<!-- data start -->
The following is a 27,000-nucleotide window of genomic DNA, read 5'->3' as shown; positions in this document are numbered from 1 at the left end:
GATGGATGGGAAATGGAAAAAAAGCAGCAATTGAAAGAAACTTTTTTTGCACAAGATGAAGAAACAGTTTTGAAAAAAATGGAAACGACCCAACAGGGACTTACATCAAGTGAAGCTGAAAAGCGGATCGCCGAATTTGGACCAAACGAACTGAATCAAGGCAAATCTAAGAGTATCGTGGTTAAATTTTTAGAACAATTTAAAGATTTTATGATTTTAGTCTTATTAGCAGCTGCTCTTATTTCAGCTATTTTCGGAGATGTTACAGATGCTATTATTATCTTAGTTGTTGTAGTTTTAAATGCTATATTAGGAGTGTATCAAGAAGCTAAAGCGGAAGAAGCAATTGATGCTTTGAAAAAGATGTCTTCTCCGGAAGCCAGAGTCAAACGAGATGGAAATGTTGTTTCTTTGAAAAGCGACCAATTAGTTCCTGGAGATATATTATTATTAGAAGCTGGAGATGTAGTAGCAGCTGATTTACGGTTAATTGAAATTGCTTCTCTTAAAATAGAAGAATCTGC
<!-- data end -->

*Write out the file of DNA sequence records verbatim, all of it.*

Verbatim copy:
The following is a 27,000-nucleotide window of genomic DNA, read 5'->3' as shown; positions in this document are numbered from 1 at the left end:
GATGGATGGGAAATGGAAAAAAAGCAGCAATTGAAAGAAACTTTTTTTGCACAAGATGAAGAAACAGTTTTGAAAAAAATGGAAACGACCCAACAGGGACTTACATCAAGTGAAGCTGAAAAGCGGATCGCCGAATTTGGACCAAACGAACTGAATCAAGGCAAATCTAAGAGTATCGTGGTTAAATTTTTAGAACAATTTAAAGATTTTATGATTTTAGTCTTATTAGCAGCTGCTCTTATTTCAGCTATTTTCGGAGATGTTACAGATGCTATTATTATCTTAGTTGTTGTAGTTTTAAATGCTATATTAGGAGTGTATCAAGAAGCTAAAGCGGAAGAAGCAATTGATGCTTTGAAAAAGATGTCTTCTCCGGAAGCCAGAGTCAAACGAGATGGAAATGTTGTTTCTTTGAAAAGCGACCAATTAGTTCCTGGAGATATATTATTATTAGAAGCTGGAGATGTAGTAGCAGCTGATTTACGGTTAATTGAAATTGCTTCTCTTAAAATAGAAGAATCTGC